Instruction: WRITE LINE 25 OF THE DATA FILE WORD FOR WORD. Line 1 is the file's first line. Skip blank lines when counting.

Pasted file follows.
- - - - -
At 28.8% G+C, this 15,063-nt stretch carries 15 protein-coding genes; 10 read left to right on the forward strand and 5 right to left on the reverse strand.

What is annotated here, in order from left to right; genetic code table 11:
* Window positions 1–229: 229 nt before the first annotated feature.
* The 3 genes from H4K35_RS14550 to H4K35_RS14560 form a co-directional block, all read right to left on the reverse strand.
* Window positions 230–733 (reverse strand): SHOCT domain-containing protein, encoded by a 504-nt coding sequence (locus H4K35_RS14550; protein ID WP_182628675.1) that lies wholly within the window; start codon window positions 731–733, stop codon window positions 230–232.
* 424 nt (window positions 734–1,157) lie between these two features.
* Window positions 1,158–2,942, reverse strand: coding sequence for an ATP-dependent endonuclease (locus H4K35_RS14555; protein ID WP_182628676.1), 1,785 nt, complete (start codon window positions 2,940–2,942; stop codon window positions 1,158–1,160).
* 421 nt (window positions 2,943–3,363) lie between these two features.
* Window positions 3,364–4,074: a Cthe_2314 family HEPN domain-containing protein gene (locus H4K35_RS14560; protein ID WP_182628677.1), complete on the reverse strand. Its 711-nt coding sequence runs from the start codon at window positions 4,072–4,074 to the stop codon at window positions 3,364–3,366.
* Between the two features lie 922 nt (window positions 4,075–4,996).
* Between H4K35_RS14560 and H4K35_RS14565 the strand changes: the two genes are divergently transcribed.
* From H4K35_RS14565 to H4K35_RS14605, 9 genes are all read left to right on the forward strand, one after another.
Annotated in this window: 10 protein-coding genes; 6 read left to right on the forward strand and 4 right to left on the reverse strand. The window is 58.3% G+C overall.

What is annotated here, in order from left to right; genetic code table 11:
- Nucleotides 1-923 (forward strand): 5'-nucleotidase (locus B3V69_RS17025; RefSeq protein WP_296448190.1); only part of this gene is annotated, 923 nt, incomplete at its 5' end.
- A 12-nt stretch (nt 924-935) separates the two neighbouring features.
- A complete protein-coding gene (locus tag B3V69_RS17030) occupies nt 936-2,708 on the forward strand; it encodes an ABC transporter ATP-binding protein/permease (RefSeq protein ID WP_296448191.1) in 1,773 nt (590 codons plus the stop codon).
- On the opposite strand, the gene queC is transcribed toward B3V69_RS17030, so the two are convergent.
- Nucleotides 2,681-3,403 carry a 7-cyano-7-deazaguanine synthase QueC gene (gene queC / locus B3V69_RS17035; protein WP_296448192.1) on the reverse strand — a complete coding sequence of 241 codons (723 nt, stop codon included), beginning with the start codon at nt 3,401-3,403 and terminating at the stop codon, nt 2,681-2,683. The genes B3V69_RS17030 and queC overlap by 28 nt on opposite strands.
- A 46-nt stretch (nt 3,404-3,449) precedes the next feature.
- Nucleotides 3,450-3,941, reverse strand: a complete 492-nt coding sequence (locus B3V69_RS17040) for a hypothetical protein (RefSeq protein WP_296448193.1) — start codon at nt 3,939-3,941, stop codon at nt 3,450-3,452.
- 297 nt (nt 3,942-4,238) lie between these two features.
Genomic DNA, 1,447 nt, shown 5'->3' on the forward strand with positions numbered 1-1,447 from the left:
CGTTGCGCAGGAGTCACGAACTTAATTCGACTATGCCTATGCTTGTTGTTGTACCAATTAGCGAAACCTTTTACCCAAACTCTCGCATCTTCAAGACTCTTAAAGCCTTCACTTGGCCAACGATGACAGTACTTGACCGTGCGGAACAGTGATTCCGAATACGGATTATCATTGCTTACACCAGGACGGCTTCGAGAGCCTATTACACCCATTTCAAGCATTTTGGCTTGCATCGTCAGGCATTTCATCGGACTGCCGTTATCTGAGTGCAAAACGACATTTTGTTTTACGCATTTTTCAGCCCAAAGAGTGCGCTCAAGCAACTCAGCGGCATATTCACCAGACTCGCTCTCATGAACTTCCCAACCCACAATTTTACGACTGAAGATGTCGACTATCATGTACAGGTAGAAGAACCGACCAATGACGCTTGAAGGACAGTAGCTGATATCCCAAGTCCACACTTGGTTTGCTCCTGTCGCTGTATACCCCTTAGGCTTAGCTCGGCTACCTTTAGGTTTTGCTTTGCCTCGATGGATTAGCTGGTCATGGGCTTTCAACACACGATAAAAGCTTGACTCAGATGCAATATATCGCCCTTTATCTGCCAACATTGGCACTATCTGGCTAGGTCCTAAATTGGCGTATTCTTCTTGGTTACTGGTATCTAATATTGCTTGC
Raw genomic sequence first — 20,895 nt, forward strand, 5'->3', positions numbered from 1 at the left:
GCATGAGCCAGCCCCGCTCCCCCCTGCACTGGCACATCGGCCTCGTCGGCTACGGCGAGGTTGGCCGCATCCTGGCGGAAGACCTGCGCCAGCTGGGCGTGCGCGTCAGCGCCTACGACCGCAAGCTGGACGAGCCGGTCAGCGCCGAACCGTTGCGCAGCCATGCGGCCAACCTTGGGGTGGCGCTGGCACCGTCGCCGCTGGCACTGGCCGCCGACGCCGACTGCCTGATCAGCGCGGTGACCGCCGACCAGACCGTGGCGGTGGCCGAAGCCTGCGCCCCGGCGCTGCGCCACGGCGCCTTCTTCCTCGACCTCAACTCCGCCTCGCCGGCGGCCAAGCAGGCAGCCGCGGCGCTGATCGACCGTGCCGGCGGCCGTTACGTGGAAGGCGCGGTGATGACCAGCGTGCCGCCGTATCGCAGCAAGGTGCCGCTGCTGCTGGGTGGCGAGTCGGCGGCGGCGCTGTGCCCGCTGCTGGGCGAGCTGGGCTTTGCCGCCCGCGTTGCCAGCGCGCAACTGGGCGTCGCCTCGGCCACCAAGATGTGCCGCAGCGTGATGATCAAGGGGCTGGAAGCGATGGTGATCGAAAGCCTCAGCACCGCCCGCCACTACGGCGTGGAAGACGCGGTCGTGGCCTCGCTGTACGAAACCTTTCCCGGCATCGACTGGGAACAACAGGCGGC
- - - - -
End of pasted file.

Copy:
Raw genomic sequence first — 20,895 nt, forward strand, 5'->3', positions numbered from 1 at the left: